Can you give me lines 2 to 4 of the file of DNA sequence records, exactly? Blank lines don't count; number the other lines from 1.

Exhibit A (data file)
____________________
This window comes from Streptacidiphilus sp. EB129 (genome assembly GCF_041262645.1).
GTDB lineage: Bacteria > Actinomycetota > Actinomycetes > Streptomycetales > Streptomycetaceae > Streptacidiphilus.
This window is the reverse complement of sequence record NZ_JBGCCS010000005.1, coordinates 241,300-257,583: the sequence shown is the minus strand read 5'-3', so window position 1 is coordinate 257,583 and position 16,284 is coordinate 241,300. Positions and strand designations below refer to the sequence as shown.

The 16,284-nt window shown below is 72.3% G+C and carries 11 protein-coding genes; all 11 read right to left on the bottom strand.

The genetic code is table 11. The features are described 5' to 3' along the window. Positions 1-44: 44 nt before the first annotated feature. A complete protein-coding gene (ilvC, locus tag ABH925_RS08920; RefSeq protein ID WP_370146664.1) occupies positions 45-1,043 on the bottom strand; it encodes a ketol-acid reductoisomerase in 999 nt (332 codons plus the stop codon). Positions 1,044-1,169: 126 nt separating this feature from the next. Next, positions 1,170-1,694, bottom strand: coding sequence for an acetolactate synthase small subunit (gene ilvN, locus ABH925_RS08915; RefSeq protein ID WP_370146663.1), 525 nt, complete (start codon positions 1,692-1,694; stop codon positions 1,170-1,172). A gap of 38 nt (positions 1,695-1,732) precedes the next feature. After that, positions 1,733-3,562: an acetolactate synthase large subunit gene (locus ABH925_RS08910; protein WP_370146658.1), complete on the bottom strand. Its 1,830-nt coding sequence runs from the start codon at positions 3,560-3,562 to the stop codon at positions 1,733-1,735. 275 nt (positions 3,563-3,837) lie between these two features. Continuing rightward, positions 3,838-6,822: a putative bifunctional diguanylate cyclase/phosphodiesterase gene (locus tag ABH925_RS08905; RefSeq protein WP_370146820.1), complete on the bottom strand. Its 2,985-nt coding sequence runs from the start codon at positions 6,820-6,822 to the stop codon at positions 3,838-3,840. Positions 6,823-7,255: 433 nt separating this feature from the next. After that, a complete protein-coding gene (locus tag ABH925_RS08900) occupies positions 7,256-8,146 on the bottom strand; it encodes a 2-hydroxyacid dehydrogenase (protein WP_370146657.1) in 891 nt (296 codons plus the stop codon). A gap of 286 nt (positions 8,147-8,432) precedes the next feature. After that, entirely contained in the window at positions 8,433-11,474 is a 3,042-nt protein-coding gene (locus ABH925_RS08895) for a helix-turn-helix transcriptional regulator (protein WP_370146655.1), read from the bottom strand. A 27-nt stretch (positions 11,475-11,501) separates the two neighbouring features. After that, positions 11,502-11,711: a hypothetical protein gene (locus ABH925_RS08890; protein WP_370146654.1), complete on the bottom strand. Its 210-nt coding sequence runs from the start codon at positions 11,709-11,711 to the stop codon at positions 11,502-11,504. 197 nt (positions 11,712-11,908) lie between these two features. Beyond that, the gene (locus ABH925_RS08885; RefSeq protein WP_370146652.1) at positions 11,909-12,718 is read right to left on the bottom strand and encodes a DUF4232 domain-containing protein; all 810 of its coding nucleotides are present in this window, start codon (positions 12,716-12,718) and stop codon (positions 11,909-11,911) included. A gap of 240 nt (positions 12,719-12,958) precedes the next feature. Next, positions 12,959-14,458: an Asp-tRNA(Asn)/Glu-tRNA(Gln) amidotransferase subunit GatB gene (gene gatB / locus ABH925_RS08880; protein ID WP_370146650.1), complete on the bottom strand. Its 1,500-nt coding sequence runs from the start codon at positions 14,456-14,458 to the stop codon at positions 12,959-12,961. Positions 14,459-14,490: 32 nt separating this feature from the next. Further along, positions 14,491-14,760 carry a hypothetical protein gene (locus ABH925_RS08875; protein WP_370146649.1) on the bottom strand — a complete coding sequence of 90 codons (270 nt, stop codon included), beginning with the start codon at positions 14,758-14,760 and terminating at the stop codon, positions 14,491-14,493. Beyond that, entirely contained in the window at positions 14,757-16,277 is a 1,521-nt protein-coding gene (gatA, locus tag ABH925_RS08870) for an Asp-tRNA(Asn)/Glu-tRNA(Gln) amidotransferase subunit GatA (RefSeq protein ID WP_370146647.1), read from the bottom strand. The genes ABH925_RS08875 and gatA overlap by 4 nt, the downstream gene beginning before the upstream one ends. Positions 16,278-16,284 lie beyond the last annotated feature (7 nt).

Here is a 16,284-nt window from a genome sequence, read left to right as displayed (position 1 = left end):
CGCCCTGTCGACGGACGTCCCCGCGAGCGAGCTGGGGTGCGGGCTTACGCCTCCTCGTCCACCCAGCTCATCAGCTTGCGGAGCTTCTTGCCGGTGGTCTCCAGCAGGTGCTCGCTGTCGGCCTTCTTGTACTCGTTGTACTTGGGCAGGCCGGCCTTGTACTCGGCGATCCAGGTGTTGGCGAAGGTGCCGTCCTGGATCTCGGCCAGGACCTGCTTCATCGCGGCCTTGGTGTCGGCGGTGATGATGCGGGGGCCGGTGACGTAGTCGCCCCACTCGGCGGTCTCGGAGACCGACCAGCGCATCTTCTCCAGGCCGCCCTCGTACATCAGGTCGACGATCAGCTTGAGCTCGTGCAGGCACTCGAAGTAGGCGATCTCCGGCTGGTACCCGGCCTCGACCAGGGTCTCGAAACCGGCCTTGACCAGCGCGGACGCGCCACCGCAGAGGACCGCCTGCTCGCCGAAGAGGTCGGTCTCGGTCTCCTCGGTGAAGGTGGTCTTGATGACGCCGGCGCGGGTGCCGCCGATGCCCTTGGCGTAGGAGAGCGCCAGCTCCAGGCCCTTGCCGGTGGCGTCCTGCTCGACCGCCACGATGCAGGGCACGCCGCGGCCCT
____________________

GTDB lineage: Bacteria > Actinomycetota > Actinomycetes > Streptomycetales > Streptomycetaceae > Streptacidiphilus.
This window is the reverse complement of sequence record NZ_JBGCCS010000005.1, coordinates 241,300-257,583: the sequence shown is the minus strand read 5'-3', so window position 1 is coordinate 257,583 and position 16,284 is coordinate 241,300. Positions and strand designations below refer to the sequence as shown.

The 16,284-nt window shown below is 72.3% G+C and carries 11 protein-coding genes; all 11 read right to left on the bottom strand.